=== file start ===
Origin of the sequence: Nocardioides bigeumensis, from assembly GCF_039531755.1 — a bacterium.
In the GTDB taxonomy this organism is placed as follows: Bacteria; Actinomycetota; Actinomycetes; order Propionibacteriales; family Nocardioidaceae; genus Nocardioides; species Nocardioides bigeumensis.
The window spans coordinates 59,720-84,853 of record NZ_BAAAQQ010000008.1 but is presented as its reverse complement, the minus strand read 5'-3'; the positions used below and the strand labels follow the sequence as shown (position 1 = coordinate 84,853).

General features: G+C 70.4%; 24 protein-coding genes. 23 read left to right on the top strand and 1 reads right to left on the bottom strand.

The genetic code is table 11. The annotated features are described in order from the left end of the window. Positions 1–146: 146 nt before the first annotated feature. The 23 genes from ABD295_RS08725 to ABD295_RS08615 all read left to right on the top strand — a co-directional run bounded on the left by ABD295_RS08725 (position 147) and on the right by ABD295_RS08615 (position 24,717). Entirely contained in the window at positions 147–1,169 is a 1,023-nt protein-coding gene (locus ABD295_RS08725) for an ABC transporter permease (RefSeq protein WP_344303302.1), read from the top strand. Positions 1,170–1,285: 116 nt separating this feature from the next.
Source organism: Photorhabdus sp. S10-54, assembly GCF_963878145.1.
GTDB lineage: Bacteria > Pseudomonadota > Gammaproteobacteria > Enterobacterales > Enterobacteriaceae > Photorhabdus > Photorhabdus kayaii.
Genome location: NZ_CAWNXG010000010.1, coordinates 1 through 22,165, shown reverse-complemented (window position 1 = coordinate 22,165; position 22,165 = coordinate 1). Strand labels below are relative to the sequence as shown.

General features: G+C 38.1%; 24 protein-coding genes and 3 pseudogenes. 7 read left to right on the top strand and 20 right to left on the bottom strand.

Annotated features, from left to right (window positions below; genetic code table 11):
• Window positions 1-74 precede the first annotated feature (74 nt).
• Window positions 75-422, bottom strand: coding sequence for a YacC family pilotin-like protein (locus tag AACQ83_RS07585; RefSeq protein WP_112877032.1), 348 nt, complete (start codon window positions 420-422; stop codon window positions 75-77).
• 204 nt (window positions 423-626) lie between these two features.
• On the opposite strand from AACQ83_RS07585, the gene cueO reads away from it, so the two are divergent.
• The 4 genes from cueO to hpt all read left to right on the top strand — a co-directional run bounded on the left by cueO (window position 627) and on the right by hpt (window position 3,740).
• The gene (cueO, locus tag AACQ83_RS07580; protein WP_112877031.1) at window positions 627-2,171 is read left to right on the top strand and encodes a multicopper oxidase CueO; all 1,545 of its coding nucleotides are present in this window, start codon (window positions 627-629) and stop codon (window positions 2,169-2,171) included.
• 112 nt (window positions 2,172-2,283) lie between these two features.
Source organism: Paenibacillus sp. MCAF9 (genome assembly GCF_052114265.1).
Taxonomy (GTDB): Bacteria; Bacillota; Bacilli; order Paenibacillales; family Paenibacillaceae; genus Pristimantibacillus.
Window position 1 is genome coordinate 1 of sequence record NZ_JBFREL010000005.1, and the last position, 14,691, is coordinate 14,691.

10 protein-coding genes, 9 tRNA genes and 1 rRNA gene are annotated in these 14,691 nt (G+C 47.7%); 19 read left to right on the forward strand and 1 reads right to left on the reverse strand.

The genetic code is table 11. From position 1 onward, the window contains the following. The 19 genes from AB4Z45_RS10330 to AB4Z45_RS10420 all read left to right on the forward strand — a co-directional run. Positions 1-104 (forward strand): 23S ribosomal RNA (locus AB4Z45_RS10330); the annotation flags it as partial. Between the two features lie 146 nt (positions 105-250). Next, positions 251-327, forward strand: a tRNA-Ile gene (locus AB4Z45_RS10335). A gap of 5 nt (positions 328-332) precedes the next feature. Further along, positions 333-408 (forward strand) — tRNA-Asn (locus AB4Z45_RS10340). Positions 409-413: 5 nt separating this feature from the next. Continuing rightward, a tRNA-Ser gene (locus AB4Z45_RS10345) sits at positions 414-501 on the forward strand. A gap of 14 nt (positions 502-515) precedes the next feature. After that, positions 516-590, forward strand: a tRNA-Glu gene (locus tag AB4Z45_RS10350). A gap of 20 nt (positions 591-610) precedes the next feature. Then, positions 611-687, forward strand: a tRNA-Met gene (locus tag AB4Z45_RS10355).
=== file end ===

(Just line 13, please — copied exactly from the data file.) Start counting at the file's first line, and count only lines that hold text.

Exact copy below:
• 204 nt (window positions 423-626) lie between these two features.